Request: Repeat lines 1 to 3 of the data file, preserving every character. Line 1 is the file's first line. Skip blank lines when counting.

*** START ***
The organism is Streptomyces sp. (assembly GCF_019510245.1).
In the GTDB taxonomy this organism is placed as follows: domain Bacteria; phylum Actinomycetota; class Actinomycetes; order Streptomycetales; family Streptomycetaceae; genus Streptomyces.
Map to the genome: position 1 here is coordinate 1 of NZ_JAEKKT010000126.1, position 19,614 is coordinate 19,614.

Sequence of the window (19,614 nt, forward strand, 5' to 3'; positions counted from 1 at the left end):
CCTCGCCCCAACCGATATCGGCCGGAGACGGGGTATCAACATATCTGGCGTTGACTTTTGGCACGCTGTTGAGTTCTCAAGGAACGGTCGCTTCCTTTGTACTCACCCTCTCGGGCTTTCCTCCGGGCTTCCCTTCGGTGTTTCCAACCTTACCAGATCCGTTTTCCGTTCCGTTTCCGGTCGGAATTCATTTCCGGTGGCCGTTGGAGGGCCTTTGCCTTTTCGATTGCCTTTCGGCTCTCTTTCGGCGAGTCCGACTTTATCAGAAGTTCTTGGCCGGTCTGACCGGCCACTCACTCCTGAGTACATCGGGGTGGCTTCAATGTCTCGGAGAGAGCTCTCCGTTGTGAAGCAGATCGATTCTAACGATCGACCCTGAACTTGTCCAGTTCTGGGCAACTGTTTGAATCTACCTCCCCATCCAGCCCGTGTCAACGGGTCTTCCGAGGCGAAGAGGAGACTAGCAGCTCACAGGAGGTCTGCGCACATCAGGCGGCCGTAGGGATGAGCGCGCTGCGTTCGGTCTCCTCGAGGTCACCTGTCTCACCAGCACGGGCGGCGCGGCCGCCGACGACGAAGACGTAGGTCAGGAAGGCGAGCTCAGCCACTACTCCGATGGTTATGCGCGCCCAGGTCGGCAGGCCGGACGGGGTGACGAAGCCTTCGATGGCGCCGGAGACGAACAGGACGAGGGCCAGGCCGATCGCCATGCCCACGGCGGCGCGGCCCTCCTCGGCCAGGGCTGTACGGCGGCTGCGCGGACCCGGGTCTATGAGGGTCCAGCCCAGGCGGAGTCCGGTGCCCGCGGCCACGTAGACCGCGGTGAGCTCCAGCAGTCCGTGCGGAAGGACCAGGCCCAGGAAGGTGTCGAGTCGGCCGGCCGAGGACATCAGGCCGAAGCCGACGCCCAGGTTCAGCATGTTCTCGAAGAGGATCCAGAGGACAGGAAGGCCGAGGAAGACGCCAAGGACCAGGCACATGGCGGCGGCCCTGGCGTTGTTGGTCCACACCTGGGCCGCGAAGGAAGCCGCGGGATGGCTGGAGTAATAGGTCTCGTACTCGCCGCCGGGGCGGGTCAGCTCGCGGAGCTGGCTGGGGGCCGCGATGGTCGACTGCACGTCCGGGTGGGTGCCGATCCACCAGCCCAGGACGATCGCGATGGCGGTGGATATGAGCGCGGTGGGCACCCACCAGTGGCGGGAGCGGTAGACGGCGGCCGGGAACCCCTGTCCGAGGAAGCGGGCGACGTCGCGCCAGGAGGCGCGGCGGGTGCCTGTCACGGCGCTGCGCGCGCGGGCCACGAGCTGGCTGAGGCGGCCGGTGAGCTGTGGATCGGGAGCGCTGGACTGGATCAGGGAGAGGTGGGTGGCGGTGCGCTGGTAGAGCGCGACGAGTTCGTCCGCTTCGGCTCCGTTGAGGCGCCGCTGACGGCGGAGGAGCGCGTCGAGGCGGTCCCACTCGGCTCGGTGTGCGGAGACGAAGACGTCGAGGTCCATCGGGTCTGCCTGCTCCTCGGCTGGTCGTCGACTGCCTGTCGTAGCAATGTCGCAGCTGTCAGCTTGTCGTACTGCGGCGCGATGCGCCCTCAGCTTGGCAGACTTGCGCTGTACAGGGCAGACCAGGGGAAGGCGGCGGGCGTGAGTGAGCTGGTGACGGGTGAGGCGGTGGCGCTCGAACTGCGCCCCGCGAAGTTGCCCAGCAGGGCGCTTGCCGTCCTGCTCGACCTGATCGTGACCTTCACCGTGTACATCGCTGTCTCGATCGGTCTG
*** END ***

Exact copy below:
The organism is Streptomyces sp. (assembly GCF_019510245.1).
In the GTDB taxonomy this organism is placed as follows: domain Bacteria; phylum Actinomycetota; class Actinomycetes; order Streptomycetales; family Streptomycetaceae; genus Streptomyces.
Map to the genome: position 1 here is coordinate 1 of NZ_JAEKKT010000126.1, position 19,614 is coordinate 19,614.